News of two-term Senator Saxby Chambliss’ (R-Ga.) upcoming retirement next year has already made the Peach State’s open seat one of the most closely watched for 2014. In a year where Democrats will be defending more Senate seats than Republicans, Georgia offers a potentially critical pick-up. Still, it’s an uphill battle, and it remains to be seen who will throw their hats into the race. But there’s one name everyone should be watching out for: Republican Congressman Paul Broun, who is expected to announce his candidacy soon.
If you’re not familiar with Broun, you’re not alone. He’s not likely to be the next generational candidate like a Barack Obama or a new visionary in his party like a Senator Marco Rubio (R-Fla.). If anything, he may actually be the next Republican misstep in the model of Todd Akin (R-Mo.) or Christine O’Donnell (R-Del.).
He may not believe weird things about “legitimate rape,” and he may not be a witch, but Broun is about as anti-science as you can get. It’s bad enough he’s a global warming denier, but he’s gone on record with material so much further than that:
"All that stuff I was taught about evolution and embryology and the Big Bang Theory, all that is lies straight from the pit of Hell. And it's lies to try to keep me and all the folks who were taught that from understanding that they need a savior. You see, there are a lot of scientific data that I've found out as a scientist that actually show that this is really a young Earth. I don't believe that the Earth's but about 9,000 years old. I believe it was created in six days as we know them. That's what the Bible says."
If global warming denial is being compared to being a flat-earther, Broun is more like anti-wheel. Perhaps it would surprise you that Broun serves on the House Committee on Science, Space, and Technology. It shouldn’t. While he’s certainly an extreme case, he’s one of many anti-science Republican voices on that committee including its current chair, Lamar Smith (R-Texas).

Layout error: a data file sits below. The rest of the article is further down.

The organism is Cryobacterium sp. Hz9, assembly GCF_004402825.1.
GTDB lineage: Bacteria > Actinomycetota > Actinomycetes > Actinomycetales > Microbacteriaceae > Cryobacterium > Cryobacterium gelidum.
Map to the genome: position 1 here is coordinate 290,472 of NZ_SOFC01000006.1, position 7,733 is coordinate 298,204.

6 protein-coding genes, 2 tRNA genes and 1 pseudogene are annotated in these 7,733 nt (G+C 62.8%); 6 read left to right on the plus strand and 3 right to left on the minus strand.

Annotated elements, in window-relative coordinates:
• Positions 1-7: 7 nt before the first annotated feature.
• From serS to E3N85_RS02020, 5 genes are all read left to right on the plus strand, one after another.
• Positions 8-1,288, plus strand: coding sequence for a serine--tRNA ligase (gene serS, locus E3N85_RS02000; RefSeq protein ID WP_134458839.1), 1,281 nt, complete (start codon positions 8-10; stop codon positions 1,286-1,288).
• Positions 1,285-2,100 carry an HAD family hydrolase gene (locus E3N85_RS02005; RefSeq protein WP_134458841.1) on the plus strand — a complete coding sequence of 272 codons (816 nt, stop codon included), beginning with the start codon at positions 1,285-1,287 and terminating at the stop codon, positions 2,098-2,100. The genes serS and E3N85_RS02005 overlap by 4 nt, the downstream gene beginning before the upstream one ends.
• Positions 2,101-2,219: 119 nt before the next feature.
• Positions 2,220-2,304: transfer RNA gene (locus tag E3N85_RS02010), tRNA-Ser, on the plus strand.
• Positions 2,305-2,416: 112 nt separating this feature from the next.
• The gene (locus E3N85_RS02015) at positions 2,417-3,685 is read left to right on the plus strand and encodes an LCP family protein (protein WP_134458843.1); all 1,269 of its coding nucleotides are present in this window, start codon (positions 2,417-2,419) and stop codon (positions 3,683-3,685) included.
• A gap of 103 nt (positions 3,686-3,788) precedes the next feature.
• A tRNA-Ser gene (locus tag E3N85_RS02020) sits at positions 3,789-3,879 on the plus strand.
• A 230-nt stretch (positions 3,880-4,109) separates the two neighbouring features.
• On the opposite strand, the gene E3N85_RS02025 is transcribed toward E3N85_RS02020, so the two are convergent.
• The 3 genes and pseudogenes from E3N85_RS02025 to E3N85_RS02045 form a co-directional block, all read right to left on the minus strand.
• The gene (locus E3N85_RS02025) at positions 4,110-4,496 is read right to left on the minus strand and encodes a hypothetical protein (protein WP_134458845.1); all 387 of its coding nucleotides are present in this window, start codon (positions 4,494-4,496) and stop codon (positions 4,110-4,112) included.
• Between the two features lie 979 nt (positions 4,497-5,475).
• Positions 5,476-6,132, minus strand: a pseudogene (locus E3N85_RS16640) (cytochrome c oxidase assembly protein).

Should Broun be elected to the senate, he would arguably be the most extremely anti-science senator in the country. Too many political decisions are already driven by ideology and anecdotes rather than pragmatism and data. A Senator Broun would promise to make it worse and would be a very clear step in the wrong direction.
The good news is he still has to win, and that’s a tall order. Like many extreme candidates, Broun has demonstrated his electability in his congressional district but has yet to prove that he can win in a statewide contest. This has become a more critical test in the last few election cycles as Tea Party candidates have had success defeating more moderate Republicans, even incumbent ones, in senate primaries just to discover that voters statewide find them too extreme. Of course, chances are certainly better in a red state like Georgia and in a year without a presidential election than if neither of those conditions existed.
Chambliss has a conservative record, but his willingness to compromise on the debt ceiling and his refusal to sign the Grover Norquist anti-tax pledge quickly left him at risk of losing his primary re-election. We will never know, but it’s possible that he would have lost in a head-to-head primary match up against Broun.
Sadly, opposing science has become more common among Republican candidates and even some Democratic ones. Many of the more extreme anti-science candidates in recent years were defeated — albeit not necessarily because of their anti-science positions. Global warming denial is already a part of the Republican litmus test, but if the trend continues other scientifically inconvenient topics could eventually join the list.